A modified version of the original model using only built-in Simulink blocks is shown below.
mdl = 'rct_ulinearize_builtin'; open_system(mdl);
By right clicking on the
rct_ulinearize_builtin/Plant block and selecting the menu item Linear Analysis->Specify Linearization, you can specify what value this block should linearize to. If you enter the expression
plant*(1+wt*input_unc) in the dialog box shown below, the "Plant" block will linearize to the corresponding uncertain state-space model (USS object).
Similarly, you can assign the uncertain model
sensor as linearization for the block
You can now linearize
rct_ulinearize_builtin using the Simulink Control Design command
io = getlinio(mdl); sys_linearize = linearize(mdl,io)
sys_linearize = Uncertain continuous-time state-space model with 1 outputs, 1 inputs, 5 states. The model uncertainty consists of the following blocks: input_unc: Uncertain 1x1 LTI, peak gain = 1, 1 occurrences sensor_pole: Uncertain real, nominal = -20, range = [-30,-10], 1 occurrences unc_pole: Uncertain real, nominal = -5, range = [-10,-4], 1 occurrences Type "sys_linearize.NominalValue" to see the nominal value, "get(sys_linearize)" to see all properties, and "sys_linearize.Uncertainty" to interact with the uncertain elements.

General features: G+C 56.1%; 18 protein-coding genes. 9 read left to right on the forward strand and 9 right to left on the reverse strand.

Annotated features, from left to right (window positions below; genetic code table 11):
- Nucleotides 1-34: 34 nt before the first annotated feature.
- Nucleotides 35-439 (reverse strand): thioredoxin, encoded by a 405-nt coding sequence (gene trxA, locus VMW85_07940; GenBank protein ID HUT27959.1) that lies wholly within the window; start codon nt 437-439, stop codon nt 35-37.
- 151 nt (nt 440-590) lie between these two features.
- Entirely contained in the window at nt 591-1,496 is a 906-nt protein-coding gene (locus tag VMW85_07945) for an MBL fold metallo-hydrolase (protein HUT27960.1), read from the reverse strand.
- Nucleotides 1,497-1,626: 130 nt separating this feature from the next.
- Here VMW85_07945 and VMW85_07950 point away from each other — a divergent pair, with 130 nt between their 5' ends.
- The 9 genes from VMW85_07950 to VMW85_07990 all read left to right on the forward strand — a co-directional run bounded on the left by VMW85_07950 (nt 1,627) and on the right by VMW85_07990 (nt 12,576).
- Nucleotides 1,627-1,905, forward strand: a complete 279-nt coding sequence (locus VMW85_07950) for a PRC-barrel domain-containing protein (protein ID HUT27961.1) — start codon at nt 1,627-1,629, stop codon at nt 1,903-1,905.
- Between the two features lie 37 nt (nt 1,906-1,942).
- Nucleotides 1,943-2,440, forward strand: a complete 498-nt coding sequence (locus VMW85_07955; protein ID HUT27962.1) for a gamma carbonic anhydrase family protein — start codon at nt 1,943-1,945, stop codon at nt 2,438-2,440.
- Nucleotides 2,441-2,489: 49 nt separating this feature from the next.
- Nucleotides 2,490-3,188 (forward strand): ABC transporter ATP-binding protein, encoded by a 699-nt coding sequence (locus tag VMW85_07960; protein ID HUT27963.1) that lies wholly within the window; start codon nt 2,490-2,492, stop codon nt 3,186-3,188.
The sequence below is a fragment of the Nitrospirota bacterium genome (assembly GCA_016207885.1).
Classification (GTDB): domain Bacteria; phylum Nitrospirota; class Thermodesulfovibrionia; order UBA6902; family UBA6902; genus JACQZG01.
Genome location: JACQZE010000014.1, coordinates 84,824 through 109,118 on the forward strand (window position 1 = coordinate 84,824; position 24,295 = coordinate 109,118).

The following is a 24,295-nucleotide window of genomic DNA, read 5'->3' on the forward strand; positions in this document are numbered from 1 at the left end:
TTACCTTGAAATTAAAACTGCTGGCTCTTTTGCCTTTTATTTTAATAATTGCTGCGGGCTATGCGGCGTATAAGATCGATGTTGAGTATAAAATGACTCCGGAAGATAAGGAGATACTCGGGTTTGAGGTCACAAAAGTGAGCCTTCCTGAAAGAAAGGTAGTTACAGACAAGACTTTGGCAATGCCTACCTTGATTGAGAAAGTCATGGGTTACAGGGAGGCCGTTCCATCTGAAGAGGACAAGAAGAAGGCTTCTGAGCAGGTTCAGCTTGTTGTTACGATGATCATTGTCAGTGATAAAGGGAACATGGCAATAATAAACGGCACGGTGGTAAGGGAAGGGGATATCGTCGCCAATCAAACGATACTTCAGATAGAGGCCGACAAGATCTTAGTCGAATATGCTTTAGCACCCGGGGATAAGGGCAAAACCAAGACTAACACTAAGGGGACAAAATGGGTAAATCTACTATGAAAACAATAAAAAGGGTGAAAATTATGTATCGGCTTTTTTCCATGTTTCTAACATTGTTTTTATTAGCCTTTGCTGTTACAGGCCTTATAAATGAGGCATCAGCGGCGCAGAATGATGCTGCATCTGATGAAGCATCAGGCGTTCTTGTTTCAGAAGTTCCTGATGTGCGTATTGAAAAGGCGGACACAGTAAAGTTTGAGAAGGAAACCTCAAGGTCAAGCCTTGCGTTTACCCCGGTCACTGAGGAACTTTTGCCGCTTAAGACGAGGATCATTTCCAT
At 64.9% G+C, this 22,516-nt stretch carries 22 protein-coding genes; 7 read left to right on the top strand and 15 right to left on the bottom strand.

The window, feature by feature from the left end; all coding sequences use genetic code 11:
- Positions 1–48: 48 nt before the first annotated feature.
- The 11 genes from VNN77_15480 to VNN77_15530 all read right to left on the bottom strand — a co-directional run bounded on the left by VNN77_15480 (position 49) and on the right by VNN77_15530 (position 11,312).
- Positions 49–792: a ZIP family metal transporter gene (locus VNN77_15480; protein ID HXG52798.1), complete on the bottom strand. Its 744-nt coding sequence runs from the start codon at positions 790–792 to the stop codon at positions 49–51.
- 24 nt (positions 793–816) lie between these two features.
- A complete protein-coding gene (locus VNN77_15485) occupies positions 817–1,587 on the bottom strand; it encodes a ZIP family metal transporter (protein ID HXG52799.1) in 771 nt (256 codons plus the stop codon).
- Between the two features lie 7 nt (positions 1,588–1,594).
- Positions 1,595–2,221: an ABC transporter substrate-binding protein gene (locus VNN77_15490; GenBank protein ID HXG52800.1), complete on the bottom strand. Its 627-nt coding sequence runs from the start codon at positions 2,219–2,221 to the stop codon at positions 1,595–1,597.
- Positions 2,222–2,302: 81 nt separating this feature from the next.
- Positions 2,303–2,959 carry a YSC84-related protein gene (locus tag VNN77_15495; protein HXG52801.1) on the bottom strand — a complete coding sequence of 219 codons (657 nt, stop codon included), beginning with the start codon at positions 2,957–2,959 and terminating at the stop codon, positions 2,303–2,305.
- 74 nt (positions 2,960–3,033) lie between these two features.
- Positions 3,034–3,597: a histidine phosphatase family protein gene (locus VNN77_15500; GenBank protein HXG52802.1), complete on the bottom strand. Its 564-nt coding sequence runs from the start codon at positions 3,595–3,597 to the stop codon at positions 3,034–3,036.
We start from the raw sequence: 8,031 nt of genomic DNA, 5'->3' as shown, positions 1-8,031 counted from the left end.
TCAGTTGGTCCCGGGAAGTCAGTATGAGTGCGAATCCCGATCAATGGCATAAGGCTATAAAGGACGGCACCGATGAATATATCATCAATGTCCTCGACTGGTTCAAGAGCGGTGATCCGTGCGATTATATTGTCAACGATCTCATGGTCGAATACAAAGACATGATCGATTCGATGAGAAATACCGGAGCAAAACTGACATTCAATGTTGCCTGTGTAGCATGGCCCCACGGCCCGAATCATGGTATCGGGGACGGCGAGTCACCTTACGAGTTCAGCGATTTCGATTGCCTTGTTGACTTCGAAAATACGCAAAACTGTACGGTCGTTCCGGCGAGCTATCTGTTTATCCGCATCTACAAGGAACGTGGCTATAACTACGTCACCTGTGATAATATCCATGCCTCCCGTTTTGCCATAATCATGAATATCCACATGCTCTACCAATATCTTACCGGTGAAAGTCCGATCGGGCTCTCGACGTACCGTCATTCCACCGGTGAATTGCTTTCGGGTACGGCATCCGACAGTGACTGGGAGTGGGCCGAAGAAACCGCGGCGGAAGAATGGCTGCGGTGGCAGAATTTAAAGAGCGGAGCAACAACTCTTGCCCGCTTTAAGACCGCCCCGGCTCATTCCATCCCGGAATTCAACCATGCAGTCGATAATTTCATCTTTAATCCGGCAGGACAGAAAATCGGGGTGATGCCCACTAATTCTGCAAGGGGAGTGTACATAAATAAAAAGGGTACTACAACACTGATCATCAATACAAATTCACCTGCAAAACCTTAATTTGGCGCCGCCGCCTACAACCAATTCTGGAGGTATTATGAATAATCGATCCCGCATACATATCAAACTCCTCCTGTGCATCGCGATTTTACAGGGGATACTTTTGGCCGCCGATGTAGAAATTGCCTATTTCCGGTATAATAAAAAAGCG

The resulting model is an uncertain state-space (USS) model equivalent to the uncertain linearization computed using the first approach.
Leveraging the Uncertain Linearization Result
Both linearization approaches produce an uncertain state-space (USS) object which can be analyzed with standard Robust Control Toolbox commands. In this example, this USS model is used to find the worst-case gain of the linearized closed-loop response.
[maxg,worstun] = wcgain(sys_linearize);
The resulting worst-case values for the uncertain variables can then be used to compare against the nominal response. This comparison indicates that the PID performance is not robust to the plant and sensor uncertainty.
sys_worst = usubs(sys_linearize,worstun); step(sys_linearize.NominalValue,sys_worst) legend('Nominal','Worst-case');
This concludes the example. Close the Simulink model: